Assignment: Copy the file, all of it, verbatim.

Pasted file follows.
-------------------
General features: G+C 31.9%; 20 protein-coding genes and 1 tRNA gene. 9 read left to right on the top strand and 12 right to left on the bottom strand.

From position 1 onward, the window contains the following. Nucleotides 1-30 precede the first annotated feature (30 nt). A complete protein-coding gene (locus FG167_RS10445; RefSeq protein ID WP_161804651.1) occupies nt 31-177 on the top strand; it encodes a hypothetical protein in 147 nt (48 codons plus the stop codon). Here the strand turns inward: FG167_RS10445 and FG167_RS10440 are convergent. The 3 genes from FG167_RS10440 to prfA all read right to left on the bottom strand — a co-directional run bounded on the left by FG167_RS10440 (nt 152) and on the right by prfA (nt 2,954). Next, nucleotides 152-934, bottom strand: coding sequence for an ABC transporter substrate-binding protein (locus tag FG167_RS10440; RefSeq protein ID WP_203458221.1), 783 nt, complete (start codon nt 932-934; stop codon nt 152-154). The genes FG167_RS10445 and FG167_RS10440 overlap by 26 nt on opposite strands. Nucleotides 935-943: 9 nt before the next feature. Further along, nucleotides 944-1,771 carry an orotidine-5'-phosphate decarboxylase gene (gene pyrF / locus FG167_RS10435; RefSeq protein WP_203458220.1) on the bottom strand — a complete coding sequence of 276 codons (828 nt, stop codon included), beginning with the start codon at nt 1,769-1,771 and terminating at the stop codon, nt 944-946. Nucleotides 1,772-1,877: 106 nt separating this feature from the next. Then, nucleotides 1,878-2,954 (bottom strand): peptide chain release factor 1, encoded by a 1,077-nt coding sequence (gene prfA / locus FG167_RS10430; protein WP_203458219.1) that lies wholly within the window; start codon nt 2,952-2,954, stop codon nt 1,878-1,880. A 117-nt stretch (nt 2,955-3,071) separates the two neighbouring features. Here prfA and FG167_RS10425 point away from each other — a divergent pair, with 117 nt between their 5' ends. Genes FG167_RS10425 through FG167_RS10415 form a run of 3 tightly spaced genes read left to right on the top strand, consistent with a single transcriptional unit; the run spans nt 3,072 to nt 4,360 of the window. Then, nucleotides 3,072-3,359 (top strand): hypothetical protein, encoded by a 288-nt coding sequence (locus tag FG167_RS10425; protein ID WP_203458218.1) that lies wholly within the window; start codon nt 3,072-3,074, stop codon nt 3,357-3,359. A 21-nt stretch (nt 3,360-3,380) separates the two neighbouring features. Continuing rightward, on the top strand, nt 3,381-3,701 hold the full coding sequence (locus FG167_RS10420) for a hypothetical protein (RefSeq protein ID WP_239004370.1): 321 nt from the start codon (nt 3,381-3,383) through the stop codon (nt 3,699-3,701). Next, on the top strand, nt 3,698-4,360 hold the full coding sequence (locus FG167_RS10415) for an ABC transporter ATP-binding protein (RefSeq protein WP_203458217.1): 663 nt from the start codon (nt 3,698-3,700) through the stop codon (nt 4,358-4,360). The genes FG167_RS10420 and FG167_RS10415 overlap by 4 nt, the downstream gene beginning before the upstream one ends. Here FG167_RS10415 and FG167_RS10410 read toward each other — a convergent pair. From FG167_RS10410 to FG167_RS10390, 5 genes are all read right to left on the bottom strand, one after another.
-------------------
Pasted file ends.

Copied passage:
General features: G+C 31.9%; 20 protein-coding genes and 1 tRNA gene. 9 read left to right on the top strand and 12 right to left on the bottom strand.

From position 1 onward, the window contains the following. Nucleotides 1-30 precede the first annotated feature (30 nt). A complete protein-coding gene (locus FG167_RS10445; RefSeq protein ID WP_161804651.1) occupies nt 31-177 on the top strand; it encodes a hypothetical protein in 147 nt (48 codons plus the stop codon). Here the strand turns inward: FG167_RS10445 and FG167_RS10440 are convergent. The 3 genes from FG167_RS10440 to prfA all read right to left on the bottom strand — a co-directional run bounded on the left by FG167_RS10440 (nt 152) and on the right by prfA (nt 2,954). Next, nucleotides 152-934, bottom strand: coding sequence for an ABC transporter substrate-binding protein (locus tag FG167_RS10440; RefSeq protein ID WP_203458221.1), 783 nt, complete (start codon nt 932-934; stop codon nt 152-154). The genes FG167_RS10445 and FG167_RS10440 overlap by 26 nt on opposite strands. Nucleotides 935-943: 9 nt before the next feature. Further along, nucleotides 944-1,771 carry an orotidine-5'-phosphate decarboxylase gene (gene pyrF / locus FG167_RS10435; RefSeq protein WP_203458220.1) on the bottom strand — a complete coding sequence of 276 codons (828 nt, stop codon included), beginning with the start codon at nt 1,769-1,771 and terminating at the stop codon, nt 944-946. Nucleotides 1,772-1,877: 106 nt separating this feature from the next. Then, nucleotides 1,878-2,954 (bottom strand): peptide chain release factor 1, encoded by a 1,077-nt coding sequence (gene prfA / locus FG167_RS10430; protein WP_203458219.1) that lies wholly within the window; start codon nt 2,952-2,954, stop codon nt 1,878-1,880. A 117-nt stretch (nt 2,955-3,071) separates the two neighbouring features. Here prfA and FG167_RS10425 point away from each other — a divergent pair, with 117 nt between their 5' ends. Genes FG167_RS10425 through FG167_RS10415 form a run of 3 tightly spaced genes read left to right on the top strand, consistent with a single transcriptional unit; the run spans nt 3,072 to nt 4,360 of the window. Then, nucleotides 3,072-3,359 (top strand): hypothetical protein, encoded by a 288-nt coding sequence (locus tag FG167_RS10425; protein ID WP_203458218.1) that lies wholly within the window; start codon nt 3,072-3,074, stop codon nt 3,357-3,359. A 21-nt stretch (nt 3,360-3,380) separates the two neighbouring features. Continuing rightward, on the top strand, nt 3,381-3,701 hold the full coding sequence (locus FG167_RS10420) for a hypothetical protein (RefSeq protein ID WP_239004370.1): 321 nt from the start codon (nt 3,381-3,383) through the stop codon (nt 3,699-3,701). Next, on the top strand, nt 3,698-4,360 hold the full coding sequence (locus FG167_RS10415) for an ABC transporter ATP-binding protein (RefSeq protein WP_203458217.1): 663 nt from the start codon (nt 3,698-3,700) through the stop codon (nt 4,358-4,360). The genes FG167_RS10420 and FG167_RS10415 overlap by 4 nt, the downstream gene beginning before the upstream one ends. Here FG167_RS10415 and FG167_RS10410 read toward each other — a convergent pair. From FG167_RS10410 to FG167_RS10390, 5 genes are all read right to left on the bottom strand, one after another.